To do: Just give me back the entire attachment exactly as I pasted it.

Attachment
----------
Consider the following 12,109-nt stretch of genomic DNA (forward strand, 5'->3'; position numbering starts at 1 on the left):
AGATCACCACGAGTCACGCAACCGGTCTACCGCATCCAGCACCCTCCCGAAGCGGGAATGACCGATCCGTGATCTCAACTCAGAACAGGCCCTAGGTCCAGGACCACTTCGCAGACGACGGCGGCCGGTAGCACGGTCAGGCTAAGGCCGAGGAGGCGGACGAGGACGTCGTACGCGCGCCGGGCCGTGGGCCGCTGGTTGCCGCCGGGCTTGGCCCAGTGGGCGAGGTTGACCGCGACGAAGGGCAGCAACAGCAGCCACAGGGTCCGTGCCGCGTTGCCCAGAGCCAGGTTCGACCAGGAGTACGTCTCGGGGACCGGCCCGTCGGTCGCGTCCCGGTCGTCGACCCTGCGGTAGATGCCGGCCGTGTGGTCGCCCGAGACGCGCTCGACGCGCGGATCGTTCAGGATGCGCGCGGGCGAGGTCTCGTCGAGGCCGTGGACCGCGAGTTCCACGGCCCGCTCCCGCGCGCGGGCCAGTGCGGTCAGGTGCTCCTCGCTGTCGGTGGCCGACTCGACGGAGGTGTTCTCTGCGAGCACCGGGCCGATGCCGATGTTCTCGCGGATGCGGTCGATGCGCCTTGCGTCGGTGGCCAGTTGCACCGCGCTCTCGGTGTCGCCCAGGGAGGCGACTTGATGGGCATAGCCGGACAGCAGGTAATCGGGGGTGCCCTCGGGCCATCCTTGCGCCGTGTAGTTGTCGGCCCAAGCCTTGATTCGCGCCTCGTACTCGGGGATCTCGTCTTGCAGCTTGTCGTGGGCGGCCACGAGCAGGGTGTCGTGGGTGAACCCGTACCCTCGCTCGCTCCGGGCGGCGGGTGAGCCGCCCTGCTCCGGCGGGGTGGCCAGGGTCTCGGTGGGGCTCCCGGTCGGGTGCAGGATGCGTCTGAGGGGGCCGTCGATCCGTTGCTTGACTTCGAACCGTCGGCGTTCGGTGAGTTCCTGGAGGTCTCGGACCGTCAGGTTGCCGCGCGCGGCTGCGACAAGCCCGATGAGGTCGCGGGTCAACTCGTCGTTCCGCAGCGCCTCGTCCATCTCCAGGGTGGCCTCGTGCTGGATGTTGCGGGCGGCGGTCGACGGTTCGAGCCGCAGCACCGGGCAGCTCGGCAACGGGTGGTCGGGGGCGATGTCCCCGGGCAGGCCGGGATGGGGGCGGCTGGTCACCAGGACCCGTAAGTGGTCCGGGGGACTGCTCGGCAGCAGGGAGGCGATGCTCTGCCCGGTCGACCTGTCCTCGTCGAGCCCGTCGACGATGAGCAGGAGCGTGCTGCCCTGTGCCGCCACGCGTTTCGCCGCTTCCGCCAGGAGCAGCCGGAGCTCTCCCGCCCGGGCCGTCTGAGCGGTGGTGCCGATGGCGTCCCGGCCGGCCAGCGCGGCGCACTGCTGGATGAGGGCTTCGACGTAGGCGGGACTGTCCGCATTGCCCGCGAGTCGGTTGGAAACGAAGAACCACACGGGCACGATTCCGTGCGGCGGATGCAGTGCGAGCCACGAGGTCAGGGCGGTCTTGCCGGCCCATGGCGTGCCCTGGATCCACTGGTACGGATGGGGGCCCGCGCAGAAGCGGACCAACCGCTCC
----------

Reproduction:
Consider the following 12,109-nt stretch of genomic DNA (forward strand, 5'->3'; position numbering starts at 1 on the left):
AGATCACCACGAGTCACGCAACCGGTCTACCGCATCCAGCACCCTCCCGAAGCGGGAATGACCGATCCGTGATCTCAACTCAGAACAGGCCCTAGGTCCAGGACCACTTCGCAGACGACGGCGGCCGGTAGCACGGTCAGGCTAAGGCCGAGGAGGCGGACGAGGACGTCGTACGCGCGCCGGGCCGTGGGCCGCTGGTTGCCGCCGGGCTTGGCCCAGTGGGCGAGGTTGACCGCGACGAAGGGCAGCAACAGCAGCCACAGGGTCCGTGCCGCGTTGCCCAGAGCCAGGTTCGACCAGGAGTACGTCTCGGGGACCGGCCCGTCGGTCGCGTCCCGGTCGTCGACCCTGCGGTAGATGCCGGCCGTGTGGTCGCCCGAGACGCGCTCGACGCGCGGATCGTTCAGGATGCGCGCGGGCGAGGTCTCGTCGAGGCCGTGGACCGCGAGTTCCACGGCCCGCTCCCGCGCGCGGGCCAGTGCGGTCAGGTGCTCCTCGCTGTCGGTGGCCGACTCGACGGAGGTGTTCTCTGCGAGCACCGGGCCGATGCCGATGTTCTCGCGGATGCGGTCGATGCGCCTTGCGTCGGTGGCCAGTTGCACCGCGCTCTCGGTGTCGCCCAGGGAGGCGACTTGATGGGCATAGCCGGACAGCAGGTAATCGGGGGTGCCCTCGGGCCATCCTTGCGCCGTGTAGTTGTCGGCCCAAGCCTTGATTCGCGCCTCGTACTCGGGGATCTCGTCTTGCAGCTTGTCGTGGGCGGCCACGAGCAGGGTGTCGTGGGTGAACCCGTACCCTCGCTCGCTCCGGGCGGCGGGTGAGCCGCCCTGCTCCGGCGGGGTGGCCAGGGTCTCGGTGGGGCTCCCGGTCGGGTGCAGGATGCGTCTGAGGGGGCCGTCGATCCGTTGCTTGACTTCGAACCGTCGGCGTTCGGTGAGTTCCTGGAGGTCTCGGACCGTCAGGTTGCCGCGCGCGGCTGCGACAAGCCCGATGAGGTCGCGGGTCAACTCGTCGTTCCGCAGCGCCTCGTCCATCTCCAGGGTGGCCTCGTGCTGGATGTTGCGGGCGGCGGTCGACGGTTCGAGCCGCAGCACCGGGCAGCTCGGCAACGGGTGGTCGGGGGCGATGTCCCCGGGCAGGCCGGGATGGGGGCGGCTGGTCACCAGGACCCGTAAGTGGTCCGGGGGACTGCTCGGCAGCAGGGAGGCGATGCTCTGCCCGGTCGACCTGTCCTCGTCGAGCCCGTCGACGATGAGCAGGAGCGTGCTGCCCTGTGCCGCCACGCGTTTCGCCGCTTCCGCCAGGAGCAGCCGGAGCTCTCCCGCCCGGGCCGTCTGAGCGGTGGTGCCGATGGCGTCCCGGCCGGCCAGCGCGGCGCACTGCTGGATGAGGGCTTCGACGTAGGCGGGACTGTCCGCATTGCCCGCGAGTCGGTTGGAAACGAAGAACCACACGGGCACGATTCCGTGCGGCGGATGCAGTGCGAGCCACGAGGTCAGGGCGGTCTTGCCGGCCCATGGCGTGCCCTGGATCCACTGGTACGGATGGGGGCCCGCGCAGAAGCGGACCAACCGCTCC